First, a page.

Category Archives: Contemporary Music

Last Year under the Light of Music

Almost three months into the new Iranian year (starting March 21), it is still not too late to have a look at the last year and the challenges that the musicians faced. The following article was published on the first day of the New Year in the Persian edition of the HarmonyTalk journal.

The Structure of Kurdistan Daf (VII)

Conclusion

“Daf” is one of type of percussion instruments that has a long history and is commonly known as circular instruments (with a rim). In some tribes, Daf was used as the main instrument in festivity and joy ceremonies; in another tribe it was used as the main instrument for war and campaign ceremonies and some others used it for ritual and religious ceremonies.

The Structure of Kurdistan Daf (VI)

Researcher: Mohammad Tarighat Translator: Fatemeh Alimohammadi Hooks and attached rings: The junction of the ring to the arch is about 3 centimeters from the skin.  The ring with its side rings should be as far as the diameter of a ring (about one and a half to one and eight centimeters) to make a proper…
Read More »

The Structure of Kurdistan Daf (V)

ehrouz Mohammadi, “Daf and its feasts in Ghaderieh’s Tekyeh” mentions that the outer thickness of arch where studs are located, [is] between one to one and a half centimeters (Mohammadi, 2001: 12). The thickness of arch should be gradually reduced from the installation place of rings to skin (Avazeh of Daf) to create a high volume, clear sound from Daf; also, the connection of arch to skin should not be less than one millimeter, because in this case the skin will be torn due to the sharpness of the wood (Mogharab Samadi, 2009: 79-78). The thickness of wood on the skin side is about two to three millimeters (Tohidi, 2002: 79).

The Structure of Kurdistan Daf (IV)

Researcher: Mohammad Tarighat Translator: Fatemeh Alimohammadi Daf Structure The Structure of Daf in different cities of Iran has a great variety in terms of dimensions, components and even appearance; some of which are as follows: – Square Daf, on which the skin was stretched either on one or both sides, with strings installed inside it…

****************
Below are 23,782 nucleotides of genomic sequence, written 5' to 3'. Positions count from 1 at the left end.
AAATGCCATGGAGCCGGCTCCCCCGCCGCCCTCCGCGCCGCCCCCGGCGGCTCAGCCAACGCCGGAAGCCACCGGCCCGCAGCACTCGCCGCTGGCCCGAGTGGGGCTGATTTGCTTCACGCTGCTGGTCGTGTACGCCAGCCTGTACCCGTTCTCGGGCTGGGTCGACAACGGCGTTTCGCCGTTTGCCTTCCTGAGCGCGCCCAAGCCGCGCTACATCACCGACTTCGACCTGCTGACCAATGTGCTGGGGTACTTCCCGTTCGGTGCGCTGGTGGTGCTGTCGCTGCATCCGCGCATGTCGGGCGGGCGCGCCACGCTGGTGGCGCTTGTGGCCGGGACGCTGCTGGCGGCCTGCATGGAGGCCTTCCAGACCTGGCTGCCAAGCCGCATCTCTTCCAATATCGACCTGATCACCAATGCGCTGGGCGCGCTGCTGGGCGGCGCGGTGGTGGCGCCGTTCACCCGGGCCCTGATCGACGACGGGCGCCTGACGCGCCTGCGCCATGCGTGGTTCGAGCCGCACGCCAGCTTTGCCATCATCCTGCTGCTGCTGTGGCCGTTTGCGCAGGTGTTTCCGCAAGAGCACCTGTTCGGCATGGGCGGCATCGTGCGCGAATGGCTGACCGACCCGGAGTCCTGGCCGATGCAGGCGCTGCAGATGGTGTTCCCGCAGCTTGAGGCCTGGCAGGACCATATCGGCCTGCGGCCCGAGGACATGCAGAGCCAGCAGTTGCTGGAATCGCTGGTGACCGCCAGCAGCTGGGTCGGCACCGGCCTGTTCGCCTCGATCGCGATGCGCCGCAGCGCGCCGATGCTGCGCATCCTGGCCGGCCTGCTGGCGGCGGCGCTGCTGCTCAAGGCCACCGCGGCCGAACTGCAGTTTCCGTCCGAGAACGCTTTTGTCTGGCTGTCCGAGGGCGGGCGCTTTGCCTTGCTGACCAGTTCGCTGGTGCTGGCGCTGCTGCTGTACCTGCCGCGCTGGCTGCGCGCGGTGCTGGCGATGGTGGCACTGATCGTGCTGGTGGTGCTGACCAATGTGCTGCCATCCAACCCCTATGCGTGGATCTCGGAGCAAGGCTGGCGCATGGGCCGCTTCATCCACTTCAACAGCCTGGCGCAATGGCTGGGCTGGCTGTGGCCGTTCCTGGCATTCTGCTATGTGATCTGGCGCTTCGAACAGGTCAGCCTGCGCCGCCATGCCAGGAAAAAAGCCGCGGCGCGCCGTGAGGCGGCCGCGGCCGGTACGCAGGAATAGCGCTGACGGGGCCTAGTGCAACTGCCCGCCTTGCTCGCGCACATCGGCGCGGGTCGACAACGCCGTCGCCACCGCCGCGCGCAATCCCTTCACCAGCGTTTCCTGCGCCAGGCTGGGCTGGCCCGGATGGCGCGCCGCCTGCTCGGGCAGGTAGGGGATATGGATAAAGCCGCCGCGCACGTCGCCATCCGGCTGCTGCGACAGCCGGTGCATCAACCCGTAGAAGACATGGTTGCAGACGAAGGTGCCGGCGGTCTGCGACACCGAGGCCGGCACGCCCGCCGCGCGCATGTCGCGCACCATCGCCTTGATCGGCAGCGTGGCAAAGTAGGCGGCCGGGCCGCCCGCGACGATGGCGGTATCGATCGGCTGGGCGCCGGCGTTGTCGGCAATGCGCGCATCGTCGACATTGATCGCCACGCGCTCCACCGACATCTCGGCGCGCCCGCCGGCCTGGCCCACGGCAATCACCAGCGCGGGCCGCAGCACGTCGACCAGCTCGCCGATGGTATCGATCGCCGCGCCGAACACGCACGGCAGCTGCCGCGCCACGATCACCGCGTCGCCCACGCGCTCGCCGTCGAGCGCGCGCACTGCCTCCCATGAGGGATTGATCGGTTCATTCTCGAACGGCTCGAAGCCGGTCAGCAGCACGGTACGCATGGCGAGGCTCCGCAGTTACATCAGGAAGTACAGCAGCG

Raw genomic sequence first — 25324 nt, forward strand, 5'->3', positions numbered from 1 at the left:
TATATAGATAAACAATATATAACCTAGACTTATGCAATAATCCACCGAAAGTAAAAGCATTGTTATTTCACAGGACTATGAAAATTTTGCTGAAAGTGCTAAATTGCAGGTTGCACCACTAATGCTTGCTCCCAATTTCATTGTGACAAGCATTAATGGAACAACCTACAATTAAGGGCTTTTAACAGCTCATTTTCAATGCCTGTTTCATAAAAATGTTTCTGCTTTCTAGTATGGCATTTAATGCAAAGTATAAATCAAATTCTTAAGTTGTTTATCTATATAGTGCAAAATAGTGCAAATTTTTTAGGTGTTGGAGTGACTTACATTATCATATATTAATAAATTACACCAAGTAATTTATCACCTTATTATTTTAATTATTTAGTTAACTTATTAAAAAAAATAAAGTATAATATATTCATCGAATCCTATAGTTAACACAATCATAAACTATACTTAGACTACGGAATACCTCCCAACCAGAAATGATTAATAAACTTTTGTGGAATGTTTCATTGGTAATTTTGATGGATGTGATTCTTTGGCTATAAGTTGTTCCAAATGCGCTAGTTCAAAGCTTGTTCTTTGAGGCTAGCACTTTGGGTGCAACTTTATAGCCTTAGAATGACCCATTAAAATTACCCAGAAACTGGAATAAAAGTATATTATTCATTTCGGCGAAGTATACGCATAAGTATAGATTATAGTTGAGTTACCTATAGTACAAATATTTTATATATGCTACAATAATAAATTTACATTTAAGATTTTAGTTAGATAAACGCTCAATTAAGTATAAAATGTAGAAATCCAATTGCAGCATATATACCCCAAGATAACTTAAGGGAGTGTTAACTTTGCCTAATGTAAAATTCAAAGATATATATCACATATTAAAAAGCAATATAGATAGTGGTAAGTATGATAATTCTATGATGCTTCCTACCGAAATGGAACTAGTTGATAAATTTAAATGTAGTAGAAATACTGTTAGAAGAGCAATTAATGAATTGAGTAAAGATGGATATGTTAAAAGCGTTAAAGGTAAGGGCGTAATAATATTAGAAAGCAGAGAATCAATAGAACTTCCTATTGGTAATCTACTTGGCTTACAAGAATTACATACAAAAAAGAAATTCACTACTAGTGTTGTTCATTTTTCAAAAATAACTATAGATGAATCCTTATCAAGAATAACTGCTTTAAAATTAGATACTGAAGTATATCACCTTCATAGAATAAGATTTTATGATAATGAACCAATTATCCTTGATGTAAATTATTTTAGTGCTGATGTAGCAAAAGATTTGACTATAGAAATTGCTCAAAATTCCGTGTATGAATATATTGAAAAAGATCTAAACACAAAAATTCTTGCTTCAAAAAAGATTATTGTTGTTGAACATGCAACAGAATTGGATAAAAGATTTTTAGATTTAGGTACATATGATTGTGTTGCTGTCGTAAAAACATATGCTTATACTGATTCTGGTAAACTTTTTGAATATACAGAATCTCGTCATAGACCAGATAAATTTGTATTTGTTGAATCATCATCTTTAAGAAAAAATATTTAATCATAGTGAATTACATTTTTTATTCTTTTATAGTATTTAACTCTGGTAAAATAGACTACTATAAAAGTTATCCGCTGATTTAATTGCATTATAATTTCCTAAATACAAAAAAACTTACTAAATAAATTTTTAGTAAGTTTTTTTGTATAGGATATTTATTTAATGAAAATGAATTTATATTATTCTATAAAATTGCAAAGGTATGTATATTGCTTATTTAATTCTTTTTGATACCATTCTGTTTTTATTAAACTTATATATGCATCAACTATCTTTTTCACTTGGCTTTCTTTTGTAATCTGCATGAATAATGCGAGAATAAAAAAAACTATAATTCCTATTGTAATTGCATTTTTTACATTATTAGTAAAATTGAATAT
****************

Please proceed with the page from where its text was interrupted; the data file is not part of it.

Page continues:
Read More »

The Structure of Kurdistan Daf (III)

“Our ancestors believe powerful blows upon the Daf scatters evil spirits of disease and distress to create a clean and holy space filled with health and prosperity. Adding tools to Daf increases this instrument’s purification, spreading, and summoning powers of evil forces and goddesses. Daf was mostly depicted by red, color of blood, in ancient times or sometimes it was depicted with green, the color of plants and nature. There were probably some mysterious designs painted upon the wooden body and frames of these instruments just like today” (Pahlavan, 2013: 44).

The Structure of Kurdistan Daf (II)

With its simple physical structure and captivating sound, the Daf never belonged to a particular culture or location, and every nation had different usages for this instrument considering their dominant customs and traditions.

Is the Iranian National Anthem a Copy? (II)

In response, it should be said that it is better for the national anthem of a country to use the musical material exclusive to that country; however, some problems might come up in doing so the most important of which include: lack of familiarity of other countries’ music performer with the concerned country’s specific music intervals and special musical technique; and secondly, the strangeness of that music to the foreign listener.

Is the Iranian National Anthem a Copy? (I)

The alleged similarity between the Iranian and South Korean National Anthems has been a matter of discussion among musicians in Iran for several years. Earlier in 2021, the issue was taken to the media again with not only claims that the anthem is very similar to another song but also the suggestion that its musical content should draw more on the Iranian national music. Some even went to the extent to suggest replacing it with the song “O, Iran” composed by the late Rouhollah Khaleghi. Before delving more into the main issue, it would not go amiss to consider some technical characteristics of the song “O, Iran” composed in 1944.

Farhad Poupel’s piece, Road to Bach, performed at Suntory Hall

On June 19, 2021 , young Iranian composer and pianist, Farhad Poupel’s piece, Road to Bach, was performed at the prestigious Suntory Hall by the great Japanese pianist, Kotaro Fukuma. The piece was commissioned by Kotaro Fukuma to have its world premiere in Suntory Hall during a concert by the same name.

HarmonyTalk Journal’s Twentieth Anniversary Celebration

On the 10th of Khordad, 1403 (equivalent to May 30, 2024), the twentieth anniversary celebration of the online journal “HarmonyTalk” took place at the Ersbārān Cultural Center. The event garnered such interest from enthusiasts that the venue was completely filled.

A combination of technique and musicality in the fingers of a pianist

In the world of classical music, the position of soloist has always been exceptional. Apart from the technical ability that many orchestral musicians also have, the soloist must also have a special power to be able to present a different and unique perspective of a piece. The soloist must maintain its special power of expression not only in solo roles but also when interacting with the orchestra.

From Past Days…